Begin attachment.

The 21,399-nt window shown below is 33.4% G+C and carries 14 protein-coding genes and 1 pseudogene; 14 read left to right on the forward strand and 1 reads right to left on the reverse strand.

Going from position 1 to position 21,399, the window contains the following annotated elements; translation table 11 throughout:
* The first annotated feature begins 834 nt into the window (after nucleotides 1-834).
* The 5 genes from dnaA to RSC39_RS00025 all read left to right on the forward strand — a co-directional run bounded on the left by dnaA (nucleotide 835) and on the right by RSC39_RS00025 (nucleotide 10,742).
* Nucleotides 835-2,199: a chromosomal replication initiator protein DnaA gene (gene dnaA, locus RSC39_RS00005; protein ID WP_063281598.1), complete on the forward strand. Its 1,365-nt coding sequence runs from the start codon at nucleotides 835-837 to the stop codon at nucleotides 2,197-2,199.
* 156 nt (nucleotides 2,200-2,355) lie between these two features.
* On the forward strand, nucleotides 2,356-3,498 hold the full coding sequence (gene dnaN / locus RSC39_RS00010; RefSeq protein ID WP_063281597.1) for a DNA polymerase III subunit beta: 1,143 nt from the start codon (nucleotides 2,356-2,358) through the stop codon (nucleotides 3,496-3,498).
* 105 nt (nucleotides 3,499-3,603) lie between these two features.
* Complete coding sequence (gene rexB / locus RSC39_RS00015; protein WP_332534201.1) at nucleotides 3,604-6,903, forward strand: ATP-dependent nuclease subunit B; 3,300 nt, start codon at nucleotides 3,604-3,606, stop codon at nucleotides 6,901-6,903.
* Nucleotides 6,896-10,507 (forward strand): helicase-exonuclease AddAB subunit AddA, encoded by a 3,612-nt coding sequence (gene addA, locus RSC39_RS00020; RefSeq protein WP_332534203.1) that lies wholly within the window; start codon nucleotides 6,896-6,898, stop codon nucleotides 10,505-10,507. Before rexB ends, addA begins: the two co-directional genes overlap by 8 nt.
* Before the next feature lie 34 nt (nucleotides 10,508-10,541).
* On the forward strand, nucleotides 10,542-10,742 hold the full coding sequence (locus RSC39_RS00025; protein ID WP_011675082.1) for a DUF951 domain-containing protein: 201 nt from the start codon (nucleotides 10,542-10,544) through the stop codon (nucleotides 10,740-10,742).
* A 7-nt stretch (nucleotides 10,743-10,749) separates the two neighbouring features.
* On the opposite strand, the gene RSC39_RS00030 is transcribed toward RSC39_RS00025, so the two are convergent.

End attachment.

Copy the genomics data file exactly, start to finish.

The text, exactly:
The 21,399-nt window shown below is 33.4% G+C and carries 14 protein-coding genes and 1 pseudogene; 14 read left to right on the forward strand and 1 reads right to left on the reverse strand.

Going from position 1 to position 21,399, the window contains the following annotated elements; translation table 11 throughout:
* The first annotated feature begins 834 nt into the window (after nucleotides 1-834).
* The 5 genes from dnaA to RSC39_RS00025 all read left to right on the forward strand — a co-directional run bounded on the left by dnaA (nucleotide 835) and on the right by RSC39_RS00025 (nucleotide 10,742).
* Nucleotides 835-2,199: a chromosomal replication initiator protein DnaA gene (gene dnaA, locus RSC39_RS00005; protein ID WP_063281598.1), complete on the forward strand. Its 1,365-nt coding sequence runs from the start codon at nucleotides 835-837 to the stop codon at nucleotides 2,197-2,199.
* 156 nt (nucleotides 2,200-2,355) lie between these two features.
* On the forward strand, nucleotides 2,356-3,498 hold the full coding sequence (gene dnaN / locus RSC39_RS00010; RefSeq protein ID WP_063281597.1) for a DNA polymerase III subunit beta: 1,143 nt from the start codon (nucleotides 2,356-2,358) through the stop codon (nucleotides 3,496-3,498).
* 105 nt (nucleotides 3,499-3,603) lie between these two features.
* Complete coding sequence (gene rexB / locus RSC39_RS00015; protein WP_332534201.1) at nucleotides 3,604-6,903, forward strand: ATP-dependent nuclease subunit B; 3,300 nt, start codon at nucleotides 3,604-3,606, stop codon at nucleotides 6,901-6,903.
* Nucleotides 6,896-10,507 (forward strand): helicase-exonuclease AddAB subunit AddA, encoded by a 3,612-nt coding sequence (gene addA, locus RSC39_RS00020; RefSeq protein WP_332534203.1) that lies wholly within the window; start codon nucleotides 6,896-6,898, stop codon nucleotides 10,505-10,507. Before rexB ends, addA begins: the two co-directional genes overlap by 8 nt.
* Before the next feature lie 34 nt (nucleotides 10,508-10,541).
* On the forward strand, nucleotides 10,542-10,742 hold the full coding sequence (locus RSC39_RS00025; protein ID WP_011675082.1) for a DUF951 domain-containing protein: 201 nt from the start codon (nucleotides 10,542-10,544) through the stop codon (nucleotides 10,740-10,742).
* A 7-nt stretch (nucleotides 10,743-10,749) separates the two neighbouring features.
* On the opposite strand, the gene RSC39_RS00030 is transcribed toward RSC39_RS00025, so the two are convergent.